Johnson’s law-breaking Bill could yet get mired in the Lords
Downing Street’s spin on legislation that overturns part of Brexit deal continues to shift
British prime minister Boris Johnson: frustrated at prime minister’s questions. Photograph: Chris J Ratcliffe/Getty Images
Boris Johnson was so frustrated at prime minister’s questions by Keir Starmer’s failure to ask about his plan to break international law that he reproached the Labour leader for focusing on coronavirus instead.
“He is totally silent on the bill that obsesses the rest of his backbenchers. He is totally silent. A great ox once again has stood on his tongue. He has nothing at all to say about that subject today, because he does not want to offend the huge number of his backbenchers who want to overturn the verdict of the people and take us back into the EU, which is of course what he wants to do himself,” he said.
The UK Internal Market Bill, which was published on Wednesday, leaves no doubt about its purpose in overturning parts of the Brexit withdrawal agreement, stating explicitly that its provisions should have effect even if they are inconsistent with domestic or international law.
The government’s chief legal adviser Jonathan Jones resigned rather than endorse its law-breaking and two of Johnson’s Conservative predecessors, Theresa May and John Major, warned that it will undermine Britain’s capacity to conclude international agreements.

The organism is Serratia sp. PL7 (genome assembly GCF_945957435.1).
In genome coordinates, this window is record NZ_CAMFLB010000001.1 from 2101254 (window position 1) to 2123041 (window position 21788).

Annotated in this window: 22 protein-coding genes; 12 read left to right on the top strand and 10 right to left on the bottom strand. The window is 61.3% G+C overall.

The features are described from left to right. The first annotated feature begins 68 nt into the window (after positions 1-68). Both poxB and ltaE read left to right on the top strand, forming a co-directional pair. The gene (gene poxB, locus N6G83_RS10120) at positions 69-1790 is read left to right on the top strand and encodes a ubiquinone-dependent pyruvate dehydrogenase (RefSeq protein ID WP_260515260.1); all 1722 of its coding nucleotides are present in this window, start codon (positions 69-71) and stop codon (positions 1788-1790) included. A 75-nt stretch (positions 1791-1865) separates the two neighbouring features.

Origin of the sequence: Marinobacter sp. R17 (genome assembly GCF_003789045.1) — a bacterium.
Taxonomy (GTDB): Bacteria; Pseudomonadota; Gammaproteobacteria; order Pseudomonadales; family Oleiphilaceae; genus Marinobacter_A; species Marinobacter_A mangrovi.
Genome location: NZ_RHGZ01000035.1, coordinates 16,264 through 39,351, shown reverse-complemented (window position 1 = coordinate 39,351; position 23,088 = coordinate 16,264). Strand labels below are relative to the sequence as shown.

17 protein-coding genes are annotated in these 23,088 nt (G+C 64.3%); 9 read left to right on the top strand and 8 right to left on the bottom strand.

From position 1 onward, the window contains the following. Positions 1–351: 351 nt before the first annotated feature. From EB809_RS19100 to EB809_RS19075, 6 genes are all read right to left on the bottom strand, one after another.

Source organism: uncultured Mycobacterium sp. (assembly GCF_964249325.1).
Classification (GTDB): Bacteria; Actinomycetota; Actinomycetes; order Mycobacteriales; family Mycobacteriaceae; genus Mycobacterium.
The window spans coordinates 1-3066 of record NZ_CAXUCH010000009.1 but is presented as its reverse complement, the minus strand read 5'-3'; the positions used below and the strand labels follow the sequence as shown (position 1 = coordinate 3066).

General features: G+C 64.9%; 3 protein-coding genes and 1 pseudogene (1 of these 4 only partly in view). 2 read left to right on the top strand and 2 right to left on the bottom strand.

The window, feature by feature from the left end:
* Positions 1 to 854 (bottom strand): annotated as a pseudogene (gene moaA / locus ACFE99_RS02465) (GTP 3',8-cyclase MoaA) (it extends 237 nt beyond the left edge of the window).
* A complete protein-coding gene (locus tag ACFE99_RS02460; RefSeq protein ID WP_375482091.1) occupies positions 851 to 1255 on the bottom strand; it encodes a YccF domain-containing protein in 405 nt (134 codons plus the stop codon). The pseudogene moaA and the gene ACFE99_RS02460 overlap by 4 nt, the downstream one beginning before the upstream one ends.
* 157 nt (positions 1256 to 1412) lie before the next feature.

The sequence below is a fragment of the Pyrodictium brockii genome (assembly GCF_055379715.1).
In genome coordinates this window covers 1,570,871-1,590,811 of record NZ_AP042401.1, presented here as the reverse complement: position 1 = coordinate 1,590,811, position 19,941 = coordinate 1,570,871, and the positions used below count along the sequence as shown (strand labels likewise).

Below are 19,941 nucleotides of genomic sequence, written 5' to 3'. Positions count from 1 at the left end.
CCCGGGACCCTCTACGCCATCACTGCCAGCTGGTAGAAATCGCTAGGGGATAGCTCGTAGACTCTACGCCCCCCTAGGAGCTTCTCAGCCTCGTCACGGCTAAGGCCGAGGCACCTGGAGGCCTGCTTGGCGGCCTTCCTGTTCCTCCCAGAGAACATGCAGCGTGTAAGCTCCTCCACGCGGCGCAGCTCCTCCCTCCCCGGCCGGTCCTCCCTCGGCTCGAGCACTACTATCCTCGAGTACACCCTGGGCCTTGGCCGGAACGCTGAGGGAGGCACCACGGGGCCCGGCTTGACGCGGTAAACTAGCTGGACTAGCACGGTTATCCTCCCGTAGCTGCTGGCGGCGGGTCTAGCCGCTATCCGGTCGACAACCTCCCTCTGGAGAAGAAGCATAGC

Downing Street’s spin on the legislation has shifted a number of times since news of it was leaked on Sunday night, suggesting at first that it was no more than a tidying-up exercise. Now No 10 is blaming the haste with which the withdrawal agreement and the Northern Ireland protocol were negotiated as Johnson’s self-imposed deadline loomed.
“In the general election it was, according to the PM, ‘oven ready’. Now, when they want to jettison it in breach of international law, it was ‘signed in a rush’. What a bunch of incompetent and unscrupulous chancers – and they are trashing the UK’s international reputation,” Nicola Sturgeon said on Wednesday.
The number of Conservative MPs unhappy with the legislation is more than a handful but far fewer than the 56 needed to defeat it if the DUP’s eight MPs vote with the government. But the devolved legislatures in Scotland, Wales and Northern Ireland will not give their consent.
Those legislatures cannot block the Bill but the House of Lords can amend it to remove the clauses that override the withdrawal agreement. If the Commons rejects the amendments, the Bill returns to the Lords where it could be delayed well beyond the end of this year.
According to parliamentary convention, the Lords do not delay legislation that give effect to a governing party’s manifesto promises. With this bill, the reverse is the case as the government is seeking to overturn parts of the withdrawal agreement it won an election promising to implement.